to`Texture2DSample(Tex, TexSampler, UV)`

`Tex.Sample(TexSampler, UV)`

// recommended

Direct3D 9 uses intrinsic texture functions to perform texture operations. This example is from the BasicHLSL Sample and uses tex2D(s, t) (DirectX HLSL) to perform texture sampling.

`Output.RGBColor = tex2D(MeshTextureSampler, In.TextureUV) * In.Diffuse;`

Direct3D 10 uses templated texture objects instead. Here is an example of the equivalent texture operation.`Output.RGBColor = g_MeshTexture.Sample(MeshTextureSampler, In.TextureUV) * In.Diffuse;`

Note that in Unreal each texture object **Tex** will automatically define a correponding sampler called **TexSampler**, just add “Sampler” behind the texture obj name. And it has to be explicitly passed into the function call as in `Tex.Sample(TexSampler, UV)`

.

Here `textureGrad()`

need to be replaced by `Tex.SampleGrad(TexSampler, UVs, ddx(UVs), ddy(UVs));`

(alternative `tex2Dgrad`

)

### Syntax

Note that in GLSL you can initialize vecter with all elements in same value like `vec2(1.)`

( aka `vec2(1., 1.)`

) but in HLSL you cannot. quick hack is to do `(1.).xx`

for initializing `float2(1., 1.).`

## Final code (Biplanar Projection)

```
// https://www.shadertoy.com/view/ws3Bzf
// "p" point being textured
// "n" surface normal at "p"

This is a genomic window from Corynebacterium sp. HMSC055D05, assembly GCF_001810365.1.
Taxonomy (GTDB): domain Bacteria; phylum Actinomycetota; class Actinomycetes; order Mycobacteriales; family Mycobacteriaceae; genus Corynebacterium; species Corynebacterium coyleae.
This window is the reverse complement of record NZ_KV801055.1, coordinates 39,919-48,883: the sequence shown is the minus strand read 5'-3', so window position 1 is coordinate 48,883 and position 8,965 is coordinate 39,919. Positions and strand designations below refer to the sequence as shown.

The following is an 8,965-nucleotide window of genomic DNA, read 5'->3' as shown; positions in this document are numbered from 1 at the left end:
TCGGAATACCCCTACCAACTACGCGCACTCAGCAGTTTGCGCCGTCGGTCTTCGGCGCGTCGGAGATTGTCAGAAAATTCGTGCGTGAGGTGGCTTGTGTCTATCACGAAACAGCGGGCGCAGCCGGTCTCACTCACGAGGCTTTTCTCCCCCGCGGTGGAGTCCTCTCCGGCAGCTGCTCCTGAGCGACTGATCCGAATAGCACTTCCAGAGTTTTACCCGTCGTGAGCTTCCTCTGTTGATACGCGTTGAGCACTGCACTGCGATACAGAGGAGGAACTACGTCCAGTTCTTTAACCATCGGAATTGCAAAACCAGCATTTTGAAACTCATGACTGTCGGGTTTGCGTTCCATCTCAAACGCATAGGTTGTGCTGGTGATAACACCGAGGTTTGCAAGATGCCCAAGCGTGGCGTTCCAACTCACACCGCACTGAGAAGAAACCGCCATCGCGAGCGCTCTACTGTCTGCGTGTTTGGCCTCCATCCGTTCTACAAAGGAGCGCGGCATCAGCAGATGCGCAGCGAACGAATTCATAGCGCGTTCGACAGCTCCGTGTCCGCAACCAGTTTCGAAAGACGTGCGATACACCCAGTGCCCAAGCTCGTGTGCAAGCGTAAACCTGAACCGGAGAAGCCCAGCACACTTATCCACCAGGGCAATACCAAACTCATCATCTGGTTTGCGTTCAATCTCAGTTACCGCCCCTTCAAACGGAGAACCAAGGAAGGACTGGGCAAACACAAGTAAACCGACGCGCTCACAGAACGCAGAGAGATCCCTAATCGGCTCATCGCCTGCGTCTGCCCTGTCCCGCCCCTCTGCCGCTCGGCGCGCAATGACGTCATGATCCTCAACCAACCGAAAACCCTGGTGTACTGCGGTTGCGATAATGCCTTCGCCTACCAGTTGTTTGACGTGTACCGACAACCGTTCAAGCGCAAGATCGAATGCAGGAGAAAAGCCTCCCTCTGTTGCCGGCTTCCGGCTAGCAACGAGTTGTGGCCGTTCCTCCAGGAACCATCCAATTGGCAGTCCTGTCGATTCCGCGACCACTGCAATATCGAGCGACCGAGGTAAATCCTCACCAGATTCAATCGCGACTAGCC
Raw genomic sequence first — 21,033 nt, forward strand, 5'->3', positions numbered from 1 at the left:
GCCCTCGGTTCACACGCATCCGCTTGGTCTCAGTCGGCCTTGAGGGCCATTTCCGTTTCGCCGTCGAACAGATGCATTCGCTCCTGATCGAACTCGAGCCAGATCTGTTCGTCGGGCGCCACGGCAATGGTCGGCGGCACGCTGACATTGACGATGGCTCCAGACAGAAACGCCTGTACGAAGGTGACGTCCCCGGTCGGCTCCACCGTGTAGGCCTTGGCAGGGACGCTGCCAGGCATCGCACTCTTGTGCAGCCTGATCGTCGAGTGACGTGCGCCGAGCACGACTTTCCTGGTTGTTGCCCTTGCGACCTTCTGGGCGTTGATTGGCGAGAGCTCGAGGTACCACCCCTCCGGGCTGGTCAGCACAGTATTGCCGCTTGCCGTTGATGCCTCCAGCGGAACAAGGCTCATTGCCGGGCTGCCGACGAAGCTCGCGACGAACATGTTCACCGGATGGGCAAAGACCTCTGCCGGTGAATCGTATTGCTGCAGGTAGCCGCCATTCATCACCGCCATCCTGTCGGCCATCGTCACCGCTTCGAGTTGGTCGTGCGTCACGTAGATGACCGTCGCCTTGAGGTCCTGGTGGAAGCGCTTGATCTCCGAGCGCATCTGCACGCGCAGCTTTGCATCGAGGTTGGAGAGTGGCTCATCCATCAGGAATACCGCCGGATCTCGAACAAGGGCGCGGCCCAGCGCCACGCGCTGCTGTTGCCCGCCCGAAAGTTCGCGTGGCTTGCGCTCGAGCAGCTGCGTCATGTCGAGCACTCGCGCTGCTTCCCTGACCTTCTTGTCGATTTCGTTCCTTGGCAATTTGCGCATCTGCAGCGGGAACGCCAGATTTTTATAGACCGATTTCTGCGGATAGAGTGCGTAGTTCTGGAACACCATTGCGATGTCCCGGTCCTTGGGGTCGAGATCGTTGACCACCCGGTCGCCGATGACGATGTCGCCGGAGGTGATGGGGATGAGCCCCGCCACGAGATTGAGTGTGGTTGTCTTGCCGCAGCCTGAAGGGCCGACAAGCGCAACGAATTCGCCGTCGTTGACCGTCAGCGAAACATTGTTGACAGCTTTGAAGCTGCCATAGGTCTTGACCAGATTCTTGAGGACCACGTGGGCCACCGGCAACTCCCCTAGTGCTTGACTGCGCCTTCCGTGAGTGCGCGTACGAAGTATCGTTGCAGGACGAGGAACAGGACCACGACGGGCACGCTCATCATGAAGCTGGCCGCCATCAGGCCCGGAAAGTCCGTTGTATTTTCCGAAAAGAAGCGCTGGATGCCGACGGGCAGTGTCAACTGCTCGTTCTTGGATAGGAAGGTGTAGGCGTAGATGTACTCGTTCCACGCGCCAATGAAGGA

// "k" controls the sharpness of the blending in the transitions areas
// "s" texture sampler // tex_inSampler
float4 Biplanar(Texture2D Tex, SamplerState TexSampler, float3 p, float3 n, float k )
{
// grab coord derivatives for texturing
float3 dpdx = ddx(p);
float3 dpdy = ddy(p);
n = abs(n);
// major axis (in x; yz are following axis)
int3 ma = (n.x>n.y && n.x>n.z) ? int3(0,1,2) :
(n.y>n.z) ? int3(1,2,0) :
int3(2,0,1) ;
// minor axis (in x; yz are following axis)
int3 mi = (n.x<n.y && n.x<n.z) ? int3(0,1,2) :
(n.y<n.z) ? int3(1,2,0) :
int3(2,0,1) ;
// median axis (in x; yz are following axis)
int3 me = int3(3,3,3) - mi - ma;
float4 x = Tex.SampleGrad( TexSampler, float2(p[ma.y],p[ma.z]), float2(dpdx[ma.y],dpdx[ma.z]), float2(dpdy[ma.y],dpdy[ma.z]) );
float4 y = Tex.SampleGrad( TexSampler, float2(p[me.y],p[me.z]), float2(dpdx[me.y],dpdx[me.z]), float2(dpdy[me.y],dpdy[me.z]) );
// blend and return
float2 m = float2(n[ma.x],n[me.x]);
// optional - add local support (prevents discontinuty)
m = clamp( (m-0.5773)/(1.0-0.5773), 0.0, 1.0 );
// transition control
m = pow( m, (k/8.0).xx);
m = float2(pow(m.x, (k/8.0)),pow( m.y, (k/8.0)));
return (x*m.x + y*m.y) / (m.x + m.y);
}
```

# Triplanar Projection

```
// https://www.shadertoy.com/view/MtsGWH
float4 boxmap( Texture2D Tex, SamplerState TexSampler, float3 p, float3 n, float k )
{
// project+fetch
float4 x = Tex.Sample(TexSampler,p.yz);
float4 y = Tex.Sample(TexSampler,p.zx );
float4 z = Tex.Sample(TexSampler,p.xy );
// and blend
n = abs(n);
float3 m = float3(pow( n.x,k ),pow( n.y,k ),pow( n.z,k ));
return (x*m.x + y*m.y + z*m.z) / (m.x + m.y + m.z);
}
```

## Comparison

# Apply to decal!

More pitfalls applying the shader to decal actors in Unreal Engine.

*To be continued…*